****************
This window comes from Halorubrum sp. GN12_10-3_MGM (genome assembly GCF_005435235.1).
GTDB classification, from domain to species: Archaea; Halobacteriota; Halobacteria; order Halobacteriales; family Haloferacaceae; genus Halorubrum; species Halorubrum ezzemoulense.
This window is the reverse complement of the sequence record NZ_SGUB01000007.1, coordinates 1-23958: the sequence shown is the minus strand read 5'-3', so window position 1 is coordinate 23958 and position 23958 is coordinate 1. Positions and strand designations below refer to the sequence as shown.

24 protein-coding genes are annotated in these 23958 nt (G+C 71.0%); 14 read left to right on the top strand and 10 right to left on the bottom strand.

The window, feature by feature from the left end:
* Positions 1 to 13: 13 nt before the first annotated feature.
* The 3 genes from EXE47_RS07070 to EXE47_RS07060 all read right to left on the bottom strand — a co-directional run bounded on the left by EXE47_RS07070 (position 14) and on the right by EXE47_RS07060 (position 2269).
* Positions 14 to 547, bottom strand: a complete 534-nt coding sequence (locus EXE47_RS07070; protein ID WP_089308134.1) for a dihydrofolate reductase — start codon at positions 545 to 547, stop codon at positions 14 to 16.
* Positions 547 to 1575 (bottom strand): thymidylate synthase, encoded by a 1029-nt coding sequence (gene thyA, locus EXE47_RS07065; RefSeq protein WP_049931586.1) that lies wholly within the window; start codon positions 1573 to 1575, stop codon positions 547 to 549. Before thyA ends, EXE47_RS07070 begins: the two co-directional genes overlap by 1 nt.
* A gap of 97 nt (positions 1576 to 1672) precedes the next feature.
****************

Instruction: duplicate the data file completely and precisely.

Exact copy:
This window comes from Halorubrum sp. GN12_10-3_MGM (genome assembly GCF_005435235.1).
GTDB classification, from domain to species: Archaea; Halobacteriota; Halobacteria; order Halobacteriales; family Haloferacaceae; genus Halorubrum; species Halorubrum ezzemoulense.
This window is the reverse complement of the sequence record NZ_SGUB01000007.1, coordinates 1-23958: the sequence shown is the minus strand read 5'-3', so window position 1 is coordinate 23958 and position 23958 is coordinate 1. Positions and strand designations below refer to the sequence as shown.

24 protein-coding genes are annotated in these 23958 nt (G+C 71.0%); 14 read left to right on the top strand and 10 right to left on the bottom strand.

The window, feature by feature from the left end:
* Positions 1 to 13: 13 nt before the first annotated feature.
* The 3 genes from EXE47_RS07070 to EXE47_RS07060 all read right to left on the bottom strand — a co-directional run bounded on the left by EXE47_RS07070 (position 14) and on the right by EXE47_RS07060 (position 2269).
* Positions 14 to 547, bottom strand: a complete 534-nt coding sequence (locus EXE47_RS07070; protein ID WP_089308134.1) for a dihydrofolate reductase — start codon at positions 545 to 547, stop codon at positions 14 to 16.
* Positions 547 to 1575 (bottom strand): thymidylate synthase, encoded by a 1029-nt coding sequence (gene thyA, locus EXE47_RS07065; RefSeq protein WP_049931586.1) that lies wholly within the window; start codon positions 1573 to 1575, stop codon positions 547 to 549. Before thyA ends, EXE47_RS07070 begins: the two co-directional genes overlap by 1 nt.
* A gap of 97 nt (positions 1576 to 1672) precedes the next feature.